Every month our Emergency Response Division provides scientific expertise and services to the U.S. Coast Guard on everything from running oil spill trajectories to model where the spill may spread, to possible effects on wildlife and fisheries and estimates on how long the oil may stay in the environment. This month OR&R responded to 13 incidents, including oil discharges, grounded vessels, and other pollution-related incidents. Here are some of September's notable incidents ...
By Alyson Finn, Office of Response and Restoration’s Disaster Preparedness Program
Every disaster is different and can vary in size, severity, and damage. When a catastrophic disaster strikes, it can overwhelm the local and state governments to the point they cannot provide the necessary resources. During these disasters, the federal government steps in to provide help—through response support, the use of federal programs, resources, and supplies.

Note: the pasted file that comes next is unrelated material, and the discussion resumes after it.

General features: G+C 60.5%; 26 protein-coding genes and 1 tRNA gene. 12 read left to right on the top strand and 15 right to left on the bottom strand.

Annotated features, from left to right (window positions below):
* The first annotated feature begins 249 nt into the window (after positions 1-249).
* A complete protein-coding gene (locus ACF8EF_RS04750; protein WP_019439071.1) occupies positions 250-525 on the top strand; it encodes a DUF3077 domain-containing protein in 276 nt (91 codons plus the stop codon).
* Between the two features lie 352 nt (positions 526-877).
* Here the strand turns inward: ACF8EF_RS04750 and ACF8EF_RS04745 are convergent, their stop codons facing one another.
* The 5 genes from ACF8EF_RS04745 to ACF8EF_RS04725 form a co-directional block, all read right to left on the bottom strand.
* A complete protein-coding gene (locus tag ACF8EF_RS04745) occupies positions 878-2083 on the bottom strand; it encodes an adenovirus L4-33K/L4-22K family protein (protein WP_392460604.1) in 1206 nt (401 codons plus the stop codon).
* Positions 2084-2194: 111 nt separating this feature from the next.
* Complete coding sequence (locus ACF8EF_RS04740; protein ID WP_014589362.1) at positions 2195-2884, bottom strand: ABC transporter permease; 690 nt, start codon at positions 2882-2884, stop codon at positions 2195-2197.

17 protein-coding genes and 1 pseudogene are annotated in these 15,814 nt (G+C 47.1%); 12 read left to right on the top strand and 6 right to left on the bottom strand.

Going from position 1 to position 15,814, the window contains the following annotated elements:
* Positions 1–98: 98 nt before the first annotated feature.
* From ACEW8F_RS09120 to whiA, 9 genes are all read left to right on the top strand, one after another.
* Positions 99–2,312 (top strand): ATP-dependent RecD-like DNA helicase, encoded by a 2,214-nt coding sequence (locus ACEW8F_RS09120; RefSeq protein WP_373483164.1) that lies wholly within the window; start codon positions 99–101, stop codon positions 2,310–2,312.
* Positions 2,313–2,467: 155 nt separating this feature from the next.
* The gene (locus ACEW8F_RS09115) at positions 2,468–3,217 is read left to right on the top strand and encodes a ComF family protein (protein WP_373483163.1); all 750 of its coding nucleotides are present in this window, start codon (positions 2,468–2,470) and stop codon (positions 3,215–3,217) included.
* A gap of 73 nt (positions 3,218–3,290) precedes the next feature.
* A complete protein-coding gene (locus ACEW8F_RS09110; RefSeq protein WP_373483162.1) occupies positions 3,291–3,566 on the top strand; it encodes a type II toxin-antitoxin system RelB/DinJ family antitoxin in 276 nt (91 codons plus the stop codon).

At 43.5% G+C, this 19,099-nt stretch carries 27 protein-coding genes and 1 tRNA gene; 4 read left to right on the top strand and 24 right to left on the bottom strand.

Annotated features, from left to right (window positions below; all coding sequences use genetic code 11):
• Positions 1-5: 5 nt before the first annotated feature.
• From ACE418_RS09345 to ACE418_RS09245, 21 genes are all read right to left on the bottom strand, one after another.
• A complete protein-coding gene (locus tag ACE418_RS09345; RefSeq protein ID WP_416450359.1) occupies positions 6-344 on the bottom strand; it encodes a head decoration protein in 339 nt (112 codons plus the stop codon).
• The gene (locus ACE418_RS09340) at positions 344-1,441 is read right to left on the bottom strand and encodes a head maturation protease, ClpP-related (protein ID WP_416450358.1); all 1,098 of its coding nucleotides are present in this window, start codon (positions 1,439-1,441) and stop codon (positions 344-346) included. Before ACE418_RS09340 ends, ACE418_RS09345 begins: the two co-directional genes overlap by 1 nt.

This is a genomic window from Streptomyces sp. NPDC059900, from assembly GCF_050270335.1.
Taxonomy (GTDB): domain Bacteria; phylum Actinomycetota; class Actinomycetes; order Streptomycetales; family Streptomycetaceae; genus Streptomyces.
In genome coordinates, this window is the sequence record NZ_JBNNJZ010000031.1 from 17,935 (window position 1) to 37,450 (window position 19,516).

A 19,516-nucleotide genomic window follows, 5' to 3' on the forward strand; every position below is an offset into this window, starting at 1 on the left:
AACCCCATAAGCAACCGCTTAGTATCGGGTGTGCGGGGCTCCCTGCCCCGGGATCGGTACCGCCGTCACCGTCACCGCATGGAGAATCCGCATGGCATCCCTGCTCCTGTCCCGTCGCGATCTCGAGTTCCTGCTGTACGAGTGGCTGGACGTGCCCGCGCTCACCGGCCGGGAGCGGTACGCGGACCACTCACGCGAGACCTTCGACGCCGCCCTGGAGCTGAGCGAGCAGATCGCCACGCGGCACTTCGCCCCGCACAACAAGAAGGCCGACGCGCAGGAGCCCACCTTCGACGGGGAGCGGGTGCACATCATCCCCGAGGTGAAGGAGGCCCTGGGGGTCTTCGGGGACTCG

By Megan Ewald, Office of Response and Restoration
Marine pollution can happen anywhere human activities overlap with the ocean, so marine pollution science is a very diverse subject. Each year NOAA Office of Response and Restoration (OR&R) scientists collaborate with leading experts on topics like coral reefs, environmental economics, endangered species, satellite technology, and many other subjects that intersect with pollution science. All of these studies have different goals, be it developing a new tool for tracking a spill or better understanding the impacts of pollution, but all advance OR&R’s ability to respond to, assess the impacts of, and restore the environment after oil spills and hazardous waste and marine debris pollution.